Before I left, the Sales Director made some friendly conversation with me. She asked me about my hobbies and we found some common ground. She used my name several times in conversation and said that it was good to get to know me. On my way out I was handed a nice goody bag contained some chocolates, a notepad and some further information.
Upon leaving the venue I felt inspired and uplifted. I truly felt as though I could form a partnership with this venue and that they would be dedicated to making sure that I was happy with their service. It is also worth noting that I received an email straight after my visit thanking me for coming to see them. I have a follow up email arranged for Tuesday as I said that I will be making my decision by then. It would be hard to choose another venue instead of this one after the warm welcome that I received. I would be willing to pay more money for great service like this.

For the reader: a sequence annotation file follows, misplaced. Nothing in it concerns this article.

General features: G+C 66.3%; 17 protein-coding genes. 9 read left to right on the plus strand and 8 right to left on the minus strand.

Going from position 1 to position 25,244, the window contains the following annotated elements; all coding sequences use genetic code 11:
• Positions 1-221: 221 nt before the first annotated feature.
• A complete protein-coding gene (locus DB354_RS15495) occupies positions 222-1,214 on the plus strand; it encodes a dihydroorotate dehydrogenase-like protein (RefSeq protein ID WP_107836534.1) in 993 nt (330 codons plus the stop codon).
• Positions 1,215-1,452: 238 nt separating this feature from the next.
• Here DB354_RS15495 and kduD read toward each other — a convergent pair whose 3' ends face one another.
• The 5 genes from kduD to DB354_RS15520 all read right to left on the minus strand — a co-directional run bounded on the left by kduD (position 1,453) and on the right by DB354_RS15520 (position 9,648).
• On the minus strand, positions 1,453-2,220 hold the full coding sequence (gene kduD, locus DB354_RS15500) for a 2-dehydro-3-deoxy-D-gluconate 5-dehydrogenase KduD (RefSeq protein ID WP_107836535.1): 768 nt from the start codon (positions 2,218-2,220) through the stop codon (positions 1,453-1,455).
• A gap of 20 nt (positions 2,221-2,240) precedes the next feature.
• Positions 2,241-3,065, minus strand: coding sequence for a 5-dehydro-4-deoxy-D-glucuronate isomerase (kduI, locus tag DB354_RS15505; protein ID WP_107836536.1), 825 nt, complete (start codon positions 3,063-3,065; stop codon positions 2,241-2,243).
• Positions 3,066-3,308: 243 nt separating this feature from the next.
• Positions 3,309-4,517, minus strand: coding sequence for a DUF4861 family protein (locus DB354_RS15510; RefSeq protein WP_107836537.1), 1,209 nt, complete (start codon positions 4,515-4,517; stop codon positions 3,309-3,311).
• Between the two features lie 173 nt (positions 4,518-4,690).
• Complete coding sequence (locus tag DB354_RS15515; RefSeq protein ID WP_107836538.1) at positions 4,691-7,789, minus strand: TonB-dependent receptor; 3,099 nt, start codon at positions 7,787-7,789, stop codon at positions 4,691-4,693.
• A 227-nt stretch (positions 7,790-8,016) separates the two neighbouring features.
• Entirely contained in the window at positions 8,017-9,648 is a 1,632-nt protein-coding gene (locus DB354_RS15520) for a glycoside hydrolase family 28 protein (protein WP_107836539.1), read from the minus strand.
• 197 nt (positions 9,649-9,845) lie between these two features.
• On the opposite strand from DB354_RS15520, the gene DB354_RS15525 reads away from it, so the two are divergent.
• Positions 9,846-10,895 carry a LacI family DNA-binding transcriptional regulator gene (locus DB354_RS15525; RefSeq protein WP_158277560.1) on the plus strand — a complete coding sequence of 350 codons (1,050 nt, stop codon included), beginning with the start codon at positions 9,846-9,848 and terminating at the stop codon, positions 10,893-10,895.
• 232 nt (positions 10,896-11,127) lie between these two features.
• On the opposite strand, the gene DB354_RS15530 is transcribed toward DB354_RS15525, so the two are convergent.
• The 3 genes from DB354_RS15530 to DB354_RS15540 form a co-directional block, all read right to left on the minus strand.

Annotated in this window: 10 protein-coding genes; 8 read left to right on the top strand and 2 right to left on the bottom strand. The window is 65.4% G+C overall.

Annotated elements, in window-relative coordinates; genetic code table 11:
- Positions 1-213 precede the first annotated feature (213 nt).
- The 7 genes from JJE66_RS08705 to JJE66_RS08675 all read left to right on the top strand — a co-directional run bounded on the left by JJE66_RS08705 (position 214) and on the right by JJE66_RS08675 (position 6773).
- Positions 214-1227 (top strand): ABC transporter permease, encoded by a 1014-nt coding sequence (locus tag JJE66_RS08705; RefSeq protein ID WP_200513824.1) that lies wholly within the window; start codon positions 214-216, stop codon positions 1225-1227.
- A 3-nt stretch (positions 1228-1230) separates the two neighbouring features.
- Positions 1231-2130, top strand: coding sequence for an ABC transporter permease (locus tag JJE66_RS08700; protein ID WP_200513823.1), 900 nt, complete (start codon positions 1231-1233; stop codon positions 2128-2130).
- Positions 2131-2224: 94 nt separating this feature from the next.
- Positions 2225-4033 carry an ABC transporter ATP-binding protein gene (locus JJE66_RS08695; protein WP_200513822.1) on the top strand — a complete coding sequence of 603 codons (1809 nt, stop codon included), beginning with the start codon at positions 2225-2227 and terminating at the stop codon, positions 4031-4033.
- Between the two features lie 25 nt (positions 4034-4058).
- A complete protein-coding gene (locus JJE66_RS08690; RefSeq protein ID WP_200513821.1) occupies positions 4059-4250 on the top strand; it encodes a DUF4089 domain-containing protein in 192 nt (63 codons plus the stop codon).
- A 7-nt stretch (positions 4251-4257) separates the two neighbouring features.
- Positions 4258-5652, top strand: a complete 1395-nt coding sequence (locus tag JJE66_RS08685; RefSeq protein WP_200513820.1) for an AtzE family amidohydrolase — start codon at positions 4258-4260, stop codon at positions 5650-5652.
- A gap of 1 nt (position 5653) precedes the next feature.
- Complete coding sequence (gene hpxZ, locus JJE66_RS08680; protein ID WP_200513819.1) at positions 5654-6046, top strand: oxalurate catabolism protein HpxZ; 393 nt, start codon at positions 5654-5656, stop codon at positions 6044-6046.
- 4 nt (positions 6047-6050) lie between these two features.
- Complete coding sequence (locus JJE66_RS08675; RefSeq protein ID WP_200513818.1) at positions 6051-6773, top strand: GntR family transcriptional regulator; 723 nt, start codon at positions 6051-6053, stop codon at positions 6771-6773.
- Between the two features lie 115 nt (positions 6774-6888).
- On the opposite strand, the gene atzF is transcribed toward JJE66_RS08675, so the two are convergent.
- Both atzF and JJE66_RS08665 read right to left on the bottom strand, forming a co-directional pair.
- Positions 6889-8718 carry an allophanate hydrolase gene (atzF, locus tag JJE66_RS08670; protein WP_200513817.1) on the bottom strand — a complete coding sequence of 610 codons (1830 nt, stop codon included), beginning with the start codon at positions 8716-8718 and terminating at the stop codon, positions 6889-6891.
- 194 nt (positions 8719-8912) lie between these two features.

Experience Boutique can work with you to help your company achieve brand consistency across all of your locations. Call us today on 0203 239 2326 or email Rachel at firstname.lastname@example.org
I must admit I have been quite impressed by SSE Southern Electric. I called them in regards to my tariff. At the end of the call, the lady asked whether there was anything else they could help me with today. She used my name several times in the conversation so this made it feel more personal. She asked if I perhaps wanted any energy saving advice. I mentioned that I didn’t think there was much I could do to save energy since I just had a very old boiler that you could only turn either on or off. She asked me several questions. She then let me know that they have some special offers on boilers at the moment. I hadn’t previously been aware that they offered boilers. The lady told me that they currently had a £400 discount plus two years free cover worth about another £350. I told her that I didn’t need it right now, but it was useful to know for future. I was very impressed that she offered me some energy saving advice, rather than rushing off the telephone to speak with the next customer. This made me think very well of the company and encouraged me to be loyal to them. It also gave the staff member a chance to tell me about other products that they offered.